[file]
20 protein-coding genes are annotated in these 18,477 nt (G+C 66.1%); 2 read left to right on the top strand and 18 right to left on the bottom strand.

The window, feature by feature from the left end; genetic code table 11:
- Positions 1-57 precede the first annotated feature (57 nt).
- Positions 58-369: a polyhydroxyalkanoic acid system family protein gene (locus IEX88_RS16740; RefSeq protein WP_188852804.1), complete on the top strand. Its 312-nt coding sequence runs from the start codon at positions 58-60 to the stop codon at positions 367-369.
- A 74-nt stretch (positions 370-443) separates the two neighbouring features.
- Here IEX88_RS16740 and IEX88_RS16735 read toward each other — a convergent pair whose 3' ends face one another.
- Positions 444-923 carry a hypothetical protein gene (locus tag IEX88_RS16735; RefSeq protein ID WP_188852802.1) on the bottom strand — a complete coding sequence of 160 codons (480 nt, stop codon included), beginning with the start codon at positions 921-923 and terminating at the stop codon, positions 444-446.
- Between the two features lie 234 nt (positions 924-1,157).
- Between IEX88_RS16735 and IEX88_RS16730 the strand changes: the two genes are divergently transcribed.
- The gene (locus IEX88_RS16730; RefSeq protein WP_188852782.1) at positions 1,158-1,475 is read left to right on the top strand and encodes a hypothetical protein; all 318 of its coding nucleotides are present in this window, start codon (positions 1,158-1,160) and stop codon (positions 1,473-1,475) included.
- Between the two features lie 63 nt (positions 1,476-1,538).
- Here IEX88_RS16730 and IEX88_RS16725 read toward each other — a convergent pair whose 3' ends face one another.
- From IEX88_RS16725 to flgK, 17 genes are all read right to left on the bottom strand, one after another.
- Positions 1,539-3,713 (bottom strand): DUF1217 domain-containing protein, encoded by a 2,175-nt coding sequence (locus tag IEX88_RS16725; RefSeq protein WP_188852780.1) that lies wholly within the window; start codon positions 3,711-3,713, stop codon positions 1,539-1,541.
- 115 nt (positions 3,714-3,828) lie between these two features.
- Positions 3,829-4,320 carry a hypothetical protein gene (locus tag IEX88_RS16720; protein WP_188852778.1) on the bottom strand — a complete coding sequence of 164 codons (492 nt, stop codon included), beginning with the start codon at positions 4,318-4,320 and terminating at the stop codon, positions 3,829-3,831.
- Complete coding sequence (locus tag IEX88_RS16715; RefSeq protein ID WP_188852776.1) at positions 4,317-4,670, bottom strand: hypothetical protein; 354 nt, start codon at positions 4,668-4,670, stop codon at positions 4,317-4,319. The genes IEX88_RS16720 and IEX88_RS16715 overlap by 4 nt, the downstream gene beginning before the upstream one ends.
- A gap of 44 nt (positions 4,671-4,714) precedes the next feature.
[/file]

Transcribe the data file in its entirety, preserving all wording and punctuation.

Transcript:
20 protein-coding genes are annotated in these 18,477 nt (G+C 66.1%); 2 read left to right on the top strand and 18 right to left on the bottom strand.

The window, feature by feature from the left end; genetic code table 11:
- Positions 1-57 precede the first annotated feature (57 nt).
- Positions 58-369: a polyhydroxyalkanoic acid system family protein gene (locus IEX88_RS16740; RefSeq protein WP_188852804.1), complete on the top strand. Its 312-nt coding sequence runs from the start codon at positions 58-60 to the stop codon at positions 367-369.
- A 74-nt stretch (positions 370-443) separates the two neighbouring features.
- Here IEX88_RS16740 and IEX88_RS16735 read toward each other — a convergent pair whose 3' ends face one another.
- Positions 444-923 carry a hypothetical protein gene (locus tag IEX88_RS16735; RefSeq protein ID WP_188852802.1) on the bottom strand — a complete coding sequence of 160 codons (480 nt, stop codon included), beginning with the start codon at positions 921-923 and terminating at the stop codon, positions 444-446.
- Between the two features lie 234 nt (positions 924-1,157).
- Between IEX88_RS16735 and IEX88_RS16730 the strand changes: the two genes are divergently transcribed.
- The gene (locus IEX88_RS16730; RefSeq protein WP_188852782.1) at positions 1,158-1,475 is read left to right on the top strand and encodes a hypothetical protein; all 318 of its coding nucleotides are present in this window, start codon (positions 1,158-1,160) and stop codon (positions 1,473-1,475) included.
- Between the two features lie 63 nt (positions 1,476-1,538).
- Here IEX88_RS16730 and IEX88_RS16725 read toward each other — a convergent pair whose 3' ends face one another.
- From IEX88_RS16725 to flgK, 17 genes are all read right to left on the bottom strand, one after another.
- Positions 1,539-3,713 (bottom strand): DUF1217 domain-containing protein, encoded by a 2,175-nt coding sequence (locus tag IEX88_RS16725; RefSeq protein WP_188852780.1) that lies wholly within the window; start codon positions 3,711-3,713, stop codon positions 1,539-1,541.
- 115 nt (positions 3,714-3,828) lie between these two features.
- Positions 3,829-4,320 carry a hypothetical protein gene (locus tag IEX88_RS16720; protein WP_188852778.1) on the bottom strand — a complete coding sequence of 164 codons (492 nt, stop codon included), beginning with the start codon at positions 4,318-4,320 and terminating at the stop codon, positions 3,829-3,831.
- Complete coding sequence (locus tag IEX88_RS16715; RefSeq protein ID WP_188852776.1) at positions 4,317-4,670, bottom strand: hypothetical protein; 354 nt, start codon at positions 4,668-4,670, stop codon at positions 4,317-4,319. The genes IEX88_RS16720 and IEX88_RS16715 overlap by 4 nt, the downstream gene beginning before the upstream one ends.
- A gap of 44 nt (positions 4,671-4,714) precedes the next feature.